Single-Molecule Titration in a Protein Nanoreactor Reveals the Protonation/Deprotonation Mechanism of a C:C Mismatch in DNA
journal contributionposted on 21.03.2018 by Hang Ren, Cameron G. Cheyne, Aaron M. Fleming, Cynthia J. Burrows, Henry S. White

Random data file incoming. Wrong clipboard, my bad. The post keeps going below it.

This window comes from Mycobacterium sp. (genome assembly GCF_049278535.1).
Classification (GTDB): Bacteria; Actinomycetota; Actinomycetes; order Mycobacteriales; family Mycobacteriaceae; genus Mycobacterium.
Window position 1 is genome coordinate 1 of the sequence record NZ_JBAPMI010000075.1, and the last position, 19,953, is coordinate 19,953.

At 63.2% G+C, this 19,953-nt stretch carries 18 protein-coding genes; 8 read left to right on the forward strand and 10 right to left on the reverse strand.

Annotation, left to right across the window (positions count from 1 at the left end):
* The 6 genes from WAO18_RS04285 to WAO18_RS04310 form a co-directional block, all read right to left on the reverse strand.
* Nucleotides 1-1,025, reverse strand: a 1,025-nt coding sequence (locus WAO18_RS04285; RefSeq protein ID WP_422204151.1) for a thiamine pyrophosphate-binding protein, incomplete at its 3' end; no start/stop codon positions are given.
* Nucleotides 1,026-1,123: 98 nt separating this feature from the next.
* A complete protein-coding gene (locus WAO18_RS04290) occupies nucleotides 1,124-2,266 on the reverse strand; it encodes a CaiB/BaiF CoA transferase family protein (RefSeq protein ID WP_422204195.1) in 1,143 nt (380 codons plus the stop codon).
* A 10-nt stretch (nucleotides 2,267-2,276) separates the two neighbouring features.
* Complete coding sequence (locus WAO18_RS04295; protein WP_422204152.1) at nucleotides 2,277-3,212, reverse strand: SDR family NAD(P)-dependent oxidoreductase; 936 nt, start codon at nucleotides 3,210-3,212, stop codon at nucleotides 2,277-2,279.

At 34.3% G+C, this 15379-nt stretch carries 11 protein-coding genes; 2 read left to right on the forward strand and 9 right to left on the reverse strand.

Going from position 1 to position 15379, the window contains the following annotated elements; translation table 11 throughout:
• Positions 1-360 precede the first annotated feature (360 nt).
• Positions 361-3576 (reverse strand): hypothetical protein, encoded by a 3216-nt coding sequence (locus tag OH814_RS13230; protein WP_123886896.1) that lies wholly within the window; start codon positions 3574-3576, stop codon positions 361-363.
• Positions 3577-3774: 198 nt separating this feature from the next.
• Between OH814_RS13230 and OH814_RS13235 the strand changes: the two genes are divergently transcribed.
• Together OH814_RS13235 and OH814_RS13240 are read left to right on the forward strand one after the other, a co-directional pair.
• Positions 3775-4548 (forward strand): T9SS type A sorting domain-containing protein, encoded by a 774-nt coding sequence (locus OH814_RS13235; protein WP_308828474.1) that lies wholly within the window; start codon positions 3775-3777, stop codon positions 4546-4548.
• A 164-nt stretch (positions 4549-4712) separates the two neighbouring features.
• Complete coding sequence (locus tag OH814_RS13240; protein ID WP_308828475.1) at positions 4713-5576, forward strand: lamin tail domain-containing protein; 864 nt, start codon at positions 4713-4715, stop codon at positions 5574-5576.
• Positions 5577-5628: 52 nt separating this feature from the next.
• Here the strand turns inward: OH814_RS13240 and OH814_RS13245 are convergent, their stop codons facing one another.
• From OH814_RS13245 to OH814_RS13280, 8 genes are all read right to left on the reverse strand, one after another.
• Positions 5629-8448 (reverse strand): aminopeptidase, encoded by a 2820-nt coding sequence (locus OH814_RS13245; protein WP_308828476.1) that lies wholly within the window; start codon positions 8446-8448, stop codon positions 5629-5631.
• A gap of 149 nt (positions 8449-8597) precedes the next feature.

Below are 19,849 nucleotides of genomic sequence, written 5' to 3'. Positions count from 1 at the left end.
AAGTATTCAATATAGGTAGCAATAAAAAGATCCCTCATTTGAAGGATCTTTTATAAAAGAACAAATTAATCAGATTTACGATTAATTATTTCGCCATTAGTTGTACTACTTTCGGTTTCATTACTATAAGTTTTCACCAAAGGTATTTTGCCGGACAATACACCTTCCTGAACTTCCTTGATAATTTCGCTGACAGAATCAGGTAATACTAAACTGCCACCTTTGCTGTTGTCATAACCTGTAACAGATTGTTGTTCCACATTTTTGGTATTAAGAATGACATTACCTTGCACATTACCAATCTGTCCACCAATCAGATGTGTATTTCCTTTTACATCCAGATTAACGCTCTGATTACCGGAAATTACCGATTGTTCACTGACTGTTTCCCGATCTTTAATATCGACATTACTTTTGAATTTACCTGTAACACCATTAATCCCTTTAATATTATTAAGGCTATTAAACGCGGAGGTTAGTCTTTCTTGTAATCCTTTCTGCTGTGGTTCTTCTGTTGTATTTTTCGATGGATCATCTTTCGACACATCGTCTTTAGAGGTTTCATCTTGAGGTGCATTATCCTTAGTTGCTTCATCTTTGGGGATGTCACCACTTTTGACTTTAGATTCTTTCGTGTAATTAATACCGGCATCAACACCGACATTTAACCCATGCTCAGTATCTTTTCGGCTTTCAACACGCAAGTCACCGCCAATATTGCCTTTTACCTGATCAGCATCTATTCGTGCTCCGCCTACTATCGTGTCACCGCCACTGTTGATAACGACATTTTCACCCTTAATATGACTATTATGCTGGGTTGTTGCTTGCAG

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Measurement of single-molecule reactions can elucidate microscopic mechanisms that are often hidden from ensemble analysis. Herein, we report the acid–base titration of a single DNA duplex confined within the wild-type α-hemolysin (α-HL) nanopore for up to 3 h, while monitoring the ionic current through the nanopore. Modulation between two states in the current–time trace for duplexes containing the C:C mismatch in proximity to the latch constriction of α-HL is attributed to the base flipping of the C:C mismatch. As the pH is lowered, the rate for the C:C mismatch to flip from the intra-helical state to the extra-helical state (kintra-extra) decreases, while the rate for base flipping from the extra-helical state to the intra-helical state (kextra‑intra) remains unchanged. Both kintra-extra and kextra‑intra are on the order of 1 × 10–2 s–1 to 1 × 10–1 s–1 and remain stable over the time scale of the measurement (several hours). Analysis of the pH-dependent kinetics of base flipping using a hidden Markov kinetic model demonstrates that protonation/deprotonation occurs while the base pair is in the intra-helical state. We also demonstrate that the rate of protonation is limited by transport of H+ into the α-HL nanopore. Single-molecule kinetic isotope experiments exhibit a large kinetic isotope effect (KIE) for kintra-extra (kH/kD ≈ 5) but a limited KIE for kextra‑intra (kH/kD ≈ 1.3), supporting our model. Our experiments correspond to the longest single-molecule measurements performed using a nanopore, and demonstrate its application in interrogating mechanisms of single-molecule reactions in confined geometries.